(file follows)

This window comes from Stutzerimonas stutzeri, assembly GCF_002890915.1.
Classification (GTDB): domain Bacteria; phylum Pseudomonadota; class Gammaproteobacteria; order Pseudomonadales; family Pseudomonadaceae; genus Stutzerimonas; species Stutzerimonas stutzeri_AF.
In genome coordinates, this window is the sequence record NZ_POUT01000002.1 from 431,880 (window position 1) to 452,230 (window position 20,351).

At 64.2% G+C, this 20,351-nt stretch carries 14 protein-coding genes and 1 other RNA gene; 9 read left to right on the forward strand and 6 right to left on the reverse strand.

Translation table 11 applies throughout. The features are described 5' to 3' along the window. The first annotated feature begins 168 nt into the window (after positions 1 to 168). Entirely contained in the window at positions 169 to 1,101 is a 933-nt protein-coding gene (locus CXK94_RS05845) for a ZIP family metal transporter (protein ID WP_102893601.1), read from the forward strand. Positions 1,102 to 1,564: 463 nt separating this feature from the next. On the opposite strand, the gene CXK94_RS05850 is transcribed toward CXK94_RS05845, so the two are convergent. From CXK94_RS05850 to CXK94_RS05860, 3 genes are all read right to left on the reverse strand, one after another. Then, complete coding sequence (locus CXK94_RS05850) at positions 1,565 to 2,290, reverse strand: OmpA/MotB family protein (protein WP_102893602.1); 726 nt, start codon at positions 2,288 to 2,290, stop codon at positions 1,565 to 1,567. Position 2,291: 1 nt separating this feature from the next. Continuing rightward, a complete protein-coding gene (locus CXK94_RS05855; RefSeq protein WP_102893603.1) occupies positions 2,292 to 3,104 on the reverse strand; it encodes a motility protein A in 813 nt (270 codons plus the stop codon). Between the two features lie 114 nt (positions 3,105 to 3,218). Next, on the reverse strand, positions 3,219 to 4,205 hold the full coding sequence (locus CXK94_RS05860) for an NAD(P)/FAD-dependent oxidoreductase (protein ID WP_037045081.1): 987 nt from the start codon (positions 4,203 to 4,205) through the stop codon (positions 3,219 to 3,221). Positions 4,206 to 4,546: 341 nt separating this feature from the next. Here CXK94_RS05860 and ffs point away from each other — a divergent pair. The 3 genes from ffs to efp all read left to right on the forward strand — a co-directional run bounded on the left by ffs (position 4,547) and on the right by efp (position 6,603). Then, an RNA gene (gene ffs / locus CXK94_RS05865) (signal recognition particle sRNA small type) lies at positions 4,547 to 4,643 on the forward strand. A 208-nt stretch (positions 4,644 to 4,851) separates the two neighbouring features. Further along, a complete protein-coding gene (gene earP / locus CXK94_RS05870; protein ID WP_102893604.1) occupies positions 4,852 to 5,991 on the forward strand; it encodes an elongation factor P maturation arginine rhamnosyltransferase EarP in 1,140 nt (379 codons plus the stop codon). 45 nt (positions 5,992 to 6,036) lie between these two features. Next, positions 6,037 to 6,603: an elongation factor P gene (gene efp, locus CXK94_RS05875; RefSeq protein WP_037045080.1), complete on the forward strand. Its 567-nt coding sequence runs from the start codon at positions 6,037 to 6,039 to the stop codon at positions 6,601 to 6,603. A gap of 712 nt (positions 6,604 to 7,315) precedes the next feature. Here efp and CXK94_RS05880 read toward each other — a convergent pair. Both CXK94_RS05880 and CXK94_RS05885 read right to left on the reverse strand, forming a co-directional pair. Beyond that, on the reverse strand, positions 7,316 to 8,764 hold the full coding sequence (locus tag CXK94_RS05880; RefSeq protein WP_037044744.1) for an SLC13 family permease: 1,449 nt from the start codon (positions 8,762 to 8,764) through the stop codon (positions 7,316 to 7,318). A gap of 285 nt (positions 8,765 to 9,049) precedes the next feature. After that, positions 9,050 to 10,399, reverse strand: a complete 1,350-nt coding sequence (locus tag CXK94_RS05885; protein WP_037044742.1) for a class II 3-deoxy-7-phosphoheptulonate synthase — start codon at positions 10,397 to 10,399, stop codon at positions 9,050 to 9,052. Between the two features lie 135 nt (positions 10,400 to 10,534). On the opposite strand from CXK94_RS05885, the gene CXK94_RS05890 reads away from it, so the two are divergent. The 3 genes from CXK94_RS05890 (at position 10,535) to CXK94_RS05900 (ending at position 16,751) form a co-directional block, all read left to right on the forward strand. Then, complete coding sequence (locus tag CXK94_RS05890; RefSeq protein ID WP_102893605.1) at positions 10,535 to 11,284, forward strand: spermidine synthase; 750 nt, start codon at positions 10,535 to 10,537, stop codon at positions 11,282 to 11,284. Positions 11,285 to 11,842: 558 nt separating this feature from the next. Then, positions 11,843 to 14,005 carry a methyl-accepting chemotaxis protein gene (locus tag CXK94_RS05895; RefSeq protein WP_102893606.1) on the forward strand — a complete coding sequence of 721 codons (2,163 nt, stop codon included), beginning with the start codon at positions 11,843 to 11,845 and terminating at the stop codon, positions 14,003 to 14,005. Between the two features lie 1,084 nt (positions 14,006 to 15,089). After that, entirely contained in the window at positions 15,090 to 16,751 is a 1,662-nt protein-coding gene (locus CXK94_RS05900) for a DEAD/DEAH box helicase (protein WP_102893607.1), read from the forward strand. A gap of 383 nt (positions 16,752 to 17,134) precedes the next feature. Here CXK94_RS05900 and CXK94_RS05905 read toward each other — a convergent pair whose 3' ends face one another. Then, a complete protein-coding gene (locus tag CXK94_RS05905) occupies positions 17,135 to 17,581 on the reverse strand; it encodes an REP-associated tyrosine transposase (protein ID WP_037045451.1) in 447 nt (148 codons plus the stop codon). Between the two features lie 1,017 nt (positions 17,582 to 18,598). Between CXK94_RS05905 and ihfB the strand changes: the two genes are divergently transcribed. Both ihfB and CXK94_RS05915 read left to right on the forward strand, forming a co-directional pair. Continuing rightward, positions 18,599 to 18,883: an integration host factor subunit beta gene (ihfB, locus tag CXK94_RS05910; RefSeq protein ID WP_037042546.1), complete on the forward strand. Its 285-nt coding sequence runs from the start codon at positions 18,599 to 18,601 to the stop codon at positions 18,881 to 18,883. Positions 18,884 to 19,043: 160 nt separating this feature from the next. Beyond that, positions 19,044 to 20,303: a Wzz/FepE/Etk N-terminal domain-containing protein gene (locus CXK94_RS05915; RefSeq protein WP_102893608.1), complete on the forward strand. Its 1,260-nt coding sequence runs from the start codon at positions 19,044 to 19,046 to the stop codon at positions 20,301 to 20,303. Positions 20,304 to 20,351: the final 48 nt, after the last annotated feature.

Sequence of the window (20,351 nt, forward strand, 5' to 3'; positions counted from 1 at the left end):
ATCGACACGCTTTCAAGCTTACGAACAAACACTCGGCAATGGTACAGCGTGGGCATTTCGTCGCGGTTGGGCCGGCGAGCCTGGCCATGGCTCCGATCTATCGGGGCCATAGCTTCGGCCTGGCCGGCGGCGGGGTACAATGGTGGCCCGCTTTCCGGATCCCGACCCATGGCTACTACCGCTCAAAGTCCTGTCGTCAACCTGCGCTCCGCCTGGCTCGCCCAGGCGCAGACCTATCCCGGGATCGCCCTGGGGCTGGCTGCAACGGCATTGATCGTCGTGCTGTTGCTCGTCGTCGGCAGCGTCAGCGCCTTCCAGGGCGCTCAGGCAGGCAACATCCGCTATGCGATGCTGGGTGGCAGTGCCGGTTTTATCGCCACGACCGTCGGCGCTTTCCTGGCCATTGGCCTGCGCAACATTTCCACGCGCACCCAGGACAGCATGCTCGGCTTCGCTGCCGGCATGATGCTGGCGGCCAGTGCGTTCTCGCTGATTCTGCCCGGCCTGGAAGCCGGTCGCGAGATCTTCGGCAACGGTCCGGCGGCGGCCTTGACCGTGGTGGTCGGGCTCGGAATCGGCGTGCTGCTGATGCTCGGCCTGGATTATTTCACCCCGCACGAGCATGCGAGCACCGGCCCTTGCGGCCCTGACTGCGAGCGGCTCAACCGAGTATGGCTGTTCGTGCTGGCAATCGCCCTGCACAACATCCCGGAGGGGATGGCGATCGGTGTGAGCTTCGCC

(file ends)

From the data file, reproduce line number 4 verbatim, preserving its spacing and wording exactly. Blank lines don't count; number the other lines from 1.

At 64.2% G+C, this 20,351-nt stretch carries 14 protein-coding genes and 1 other RNA gene; 9 read left to right on the forward strand and 6 right to left on the reverse strand.